Farmers set for High Court hearing on fixed rate loans

Farmers and their suppliers are included in a group claim alleging that Clydesdale Bank and Yorkshire Bank acted illegally in relation to fixed rate or tailored business loans sold between 2001 and 2012.

The group action is being taken by litigation specialist RGL Management, with the allegations against Clydesdale and its former owner National Australia Bank including deceit, misrepresentation, negligent misstatement, breach of contract and unjust enrichment.

A High Court case management hearing has been set for 14-16 December at which four sample cases will be considered. These include a dairy farmer, a cattle and pig producer and a machinery dealer.

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Specialist litigation firm RGL Management is working with law firm Michelmores and inviting other borrowers to join the no-win, no-fee action, as many more of these types of loan were taken out.

One important aspect of the claims concerns the break costs which borrowers had to pay when they wanted to terminate fixed rate business loans early.

Some borrowers were faced with paying hundreds of thousands of pounds to exit the arrangements, which it is alleged put them in financial difficulty, as did sticking with the loans in some cases.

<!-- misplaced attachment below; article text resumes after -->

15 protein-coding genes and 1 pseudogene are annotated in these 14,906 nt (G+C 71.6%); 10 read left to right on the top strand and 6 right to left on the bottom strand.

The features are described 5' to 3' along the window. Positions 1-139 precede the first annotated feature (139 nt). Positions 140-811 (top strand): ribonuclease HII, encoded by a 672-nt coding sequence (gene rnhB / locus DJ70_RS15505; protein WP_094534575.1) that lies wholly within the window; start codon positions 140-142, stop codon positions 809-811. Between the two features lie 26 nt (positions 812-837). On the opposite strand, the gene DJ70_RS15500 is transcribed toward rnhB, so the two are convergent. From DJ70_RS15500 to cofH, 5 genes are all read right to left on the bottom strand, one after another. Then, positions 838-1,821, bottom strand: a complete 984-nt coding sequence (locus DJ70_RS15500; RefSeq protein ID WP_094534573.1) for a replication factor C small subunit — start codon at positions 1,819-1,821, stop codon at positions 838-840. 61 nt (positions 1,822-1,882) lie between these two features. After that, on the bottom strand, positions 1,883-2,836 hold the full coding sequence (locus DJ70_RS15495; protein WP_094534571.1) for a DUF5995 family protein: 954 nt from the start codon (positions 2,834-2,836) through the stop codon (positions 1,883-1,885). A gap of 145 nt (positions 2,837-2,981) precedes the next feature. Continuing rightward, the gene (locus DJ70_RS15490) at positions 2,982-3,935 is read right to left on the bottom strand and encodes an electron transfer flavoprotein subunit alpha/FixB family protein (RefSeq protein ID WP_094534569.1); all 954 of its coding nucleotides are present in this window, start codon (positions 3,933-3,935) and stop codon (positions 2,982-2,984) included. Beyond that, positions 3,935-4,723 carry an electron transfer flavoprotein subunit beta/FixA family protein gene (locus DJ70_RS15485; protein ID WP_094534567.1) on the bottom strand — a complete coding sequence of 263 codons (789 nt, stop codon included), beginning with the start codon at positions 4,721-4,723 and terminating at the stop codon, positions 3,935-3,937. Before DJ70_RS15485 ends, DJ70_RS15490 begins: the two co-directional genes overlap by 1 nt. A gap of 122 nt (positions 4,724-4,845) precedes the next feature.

Hundreds of claimants

The latest claim follows others issued in May last year and is understood to bring the total number of claimants to 509 and the number of loans involved to 867.

Garbhan Shanks, a partner with law firm Michelmores is acting with RGL in the group claim for English and Welsh borrowers, while Cat MacLean, partner and head of dispute resolution with MBM Commercial is leading for Scottish customers.

Mr Shanks told Farmers Weekly that there were three elements to the claim, involving the break cost of the loans, the fixed rates used and an unfair relationship aspect considering the small and medium sized businesses affected.

Clydesdale response

A spokesperson for Clydesdale Bank said: “There continues to be absolutely no substance or merit in the allegations made in RGL’s claim and we have made this clear in our defence.

“Over recent years we have worked hard to investigate all historic SME conduct issues and we are confident we have done the right thing for those customers involved. We will continue to defend our position robustly throughout any legal process.”

RGL is using claims management company allSquare to recruit more borrowers to the group action, which is being backed by a third party litigation funder which will take a share of any payout if the case is successful.

Group action members are protected by insurance from the costs of losing the case.

Clydesdale Bank and Yorkshire Bank are now part of Virgin Money UK and were previously owned by National Australia Bank which is also named in the case.

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